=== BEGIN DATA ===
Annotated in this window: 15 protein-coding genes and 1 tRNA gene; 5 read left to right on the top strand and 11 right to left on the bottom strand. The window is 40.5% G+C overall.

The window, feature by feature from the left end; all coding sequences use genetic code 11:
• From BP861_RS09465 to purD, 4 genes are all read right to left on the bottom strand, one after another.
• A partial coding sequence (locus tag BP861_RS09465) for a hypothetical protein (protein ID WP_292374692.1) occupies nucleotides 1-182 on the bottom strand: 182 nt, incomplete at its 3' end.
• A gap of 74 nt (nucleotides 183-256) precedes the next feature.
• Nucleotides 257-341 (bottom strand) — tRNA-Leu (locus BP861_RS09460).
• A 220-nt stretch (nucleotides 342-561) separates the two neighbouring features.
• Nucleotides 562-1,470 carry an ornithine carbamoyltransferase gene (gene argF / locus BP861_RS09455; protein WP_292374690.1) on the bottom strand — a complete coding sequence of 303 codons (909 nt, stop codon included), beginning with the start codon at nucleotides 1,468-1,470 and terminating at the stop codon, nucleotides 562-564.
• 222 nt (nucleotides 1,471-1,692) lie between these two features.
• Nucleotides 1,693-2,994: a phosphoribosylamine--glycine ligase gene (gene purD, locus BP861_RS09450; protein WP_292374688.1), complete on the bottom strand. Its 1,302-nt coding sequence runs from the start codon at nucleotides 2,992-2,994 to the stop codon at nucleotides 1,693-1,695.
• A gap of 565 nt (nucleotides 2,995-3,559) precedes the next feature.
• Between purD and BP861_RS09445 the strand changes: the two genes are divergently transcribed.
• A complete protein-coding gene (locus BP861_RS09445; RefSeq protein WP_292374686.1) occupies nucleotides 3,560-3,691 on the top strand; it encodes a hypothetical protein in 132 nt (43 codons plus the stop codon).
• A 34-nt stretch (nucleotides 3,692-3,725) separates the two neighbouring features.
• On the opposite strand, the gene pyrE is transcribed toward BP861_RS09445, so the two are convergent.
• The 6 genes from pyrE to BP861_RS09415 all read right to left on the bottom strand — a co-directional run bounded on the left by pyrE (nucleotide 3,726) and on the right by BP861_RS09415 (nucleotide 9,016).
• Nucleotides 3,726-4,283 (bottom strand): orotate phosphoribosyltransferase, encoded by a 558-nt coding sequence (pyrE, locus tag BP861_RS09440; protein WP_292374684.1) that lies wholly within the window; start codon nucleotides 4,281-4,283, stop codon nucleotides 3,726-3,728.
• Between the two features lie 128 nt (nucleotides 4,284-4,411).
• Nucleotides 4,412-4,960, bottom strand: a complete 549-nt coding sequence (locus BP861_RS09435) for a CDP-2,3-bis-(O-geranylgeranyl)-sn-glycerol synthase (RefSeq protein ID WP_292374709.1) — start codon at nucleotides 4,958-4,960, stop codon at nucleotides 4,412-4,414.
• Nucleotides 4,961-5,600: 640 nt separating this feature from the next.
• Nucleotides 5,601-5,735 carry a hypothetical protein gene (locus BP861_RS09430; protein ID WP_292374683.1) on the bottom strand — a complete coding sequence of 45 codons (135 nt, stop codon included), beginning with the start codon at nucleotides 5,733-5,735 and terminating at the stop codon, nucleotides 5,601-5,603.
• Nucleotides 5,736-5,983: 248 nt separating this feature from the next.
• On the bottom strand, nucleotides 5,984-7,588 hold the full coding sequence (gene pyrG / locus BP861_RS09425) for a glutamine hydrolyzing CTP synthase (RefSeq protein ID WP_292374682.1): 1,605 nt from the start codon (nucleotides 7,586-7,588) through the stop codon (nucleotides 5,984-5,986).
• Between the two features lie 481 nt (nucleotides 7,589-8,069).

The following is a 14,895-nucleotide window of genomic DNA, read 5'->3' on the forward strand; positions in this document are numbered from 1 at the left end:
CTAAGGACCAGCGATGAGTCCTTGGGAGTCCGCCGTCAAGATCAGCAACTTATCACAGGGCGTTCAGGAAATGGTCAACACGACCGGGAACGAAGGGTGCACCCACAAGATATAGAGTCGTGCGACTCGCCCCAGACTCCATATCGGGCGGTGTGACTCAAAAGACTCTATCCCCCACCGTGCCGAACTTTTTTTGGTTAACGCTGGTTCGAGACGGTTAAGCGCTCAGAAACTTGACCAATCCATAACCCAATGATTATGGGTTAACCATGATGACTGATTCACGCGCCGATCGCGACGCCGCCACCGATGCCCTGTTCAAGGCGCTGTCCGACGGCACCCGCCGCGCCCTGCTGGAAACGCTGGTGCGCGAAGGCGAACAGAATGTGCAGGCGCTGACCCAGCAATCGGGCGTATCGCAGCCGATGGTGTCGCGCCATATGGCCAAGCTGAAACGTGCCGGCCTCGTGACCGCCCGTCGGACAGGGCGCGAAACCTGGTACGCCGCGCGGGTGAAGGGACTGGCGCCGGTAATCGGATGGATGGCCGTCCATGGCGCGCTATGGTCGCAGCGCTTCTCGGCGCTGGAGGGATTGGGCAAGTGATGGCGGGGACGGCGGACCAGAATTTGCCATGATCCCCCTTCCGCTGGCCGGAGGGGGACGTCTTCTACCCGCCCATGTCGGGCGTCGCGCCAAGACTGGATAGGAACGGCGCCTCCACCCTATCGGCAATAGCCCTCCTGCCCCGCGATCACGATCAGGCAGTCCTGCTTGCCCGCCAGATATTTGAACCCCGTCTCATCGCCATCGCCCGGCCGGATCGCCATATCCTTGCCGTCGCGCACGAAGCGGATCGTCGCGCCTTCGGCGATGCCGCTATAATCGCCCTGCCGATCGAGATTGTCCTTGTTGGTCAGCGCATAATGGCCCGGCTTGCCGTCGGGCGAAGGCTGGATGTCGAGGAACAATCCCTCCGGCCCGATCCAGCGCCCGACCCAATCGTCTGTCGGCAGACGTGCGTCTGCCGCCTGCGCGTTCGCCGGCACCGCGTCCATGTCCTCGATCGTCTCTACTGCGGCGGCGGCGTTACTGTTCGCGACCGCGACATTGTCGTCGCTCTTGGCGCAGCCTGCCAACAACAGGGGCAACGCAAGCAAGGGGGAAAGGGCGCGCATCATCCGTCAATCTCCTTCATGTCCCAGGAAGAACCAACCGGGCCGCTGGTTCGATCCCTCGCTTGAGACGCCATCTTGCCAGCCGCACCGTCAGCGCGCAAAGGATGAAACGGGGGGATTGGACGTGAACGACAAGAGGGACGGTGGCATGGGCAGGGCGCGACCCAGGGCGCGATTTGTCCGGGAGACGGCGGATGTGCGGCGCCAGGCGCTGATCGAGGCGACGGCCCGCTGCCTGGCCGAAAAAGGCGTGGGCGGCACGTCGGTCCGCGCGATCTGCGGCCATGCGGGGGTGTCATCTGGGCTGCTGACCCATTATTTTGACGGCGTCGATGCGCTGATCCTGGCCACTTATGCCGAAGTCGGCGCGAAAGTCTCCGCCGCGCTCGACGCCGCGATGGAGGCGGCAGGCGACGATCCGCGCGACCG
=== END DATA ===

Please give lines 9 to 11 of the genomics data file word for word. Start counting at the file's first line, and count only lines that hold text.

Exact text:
• 222 nt (nucleotides 1,471-1,692) lie between these two features.
• Nucleotides 1,693-2,994: a phosphoribosylamine--glycine ligase gene (gene purD, locus BP861_RS09450; protein WP_292374688.1), complete on the bottom strand. Its 1,302-nt coding sequence runs from the start codon at nucleotides 2,992-2,994 to the stop codon at nucleotides 1,693-1,695.
• A gap of 565 nt (nucleotides 2,995-3,559) precedes the next feature.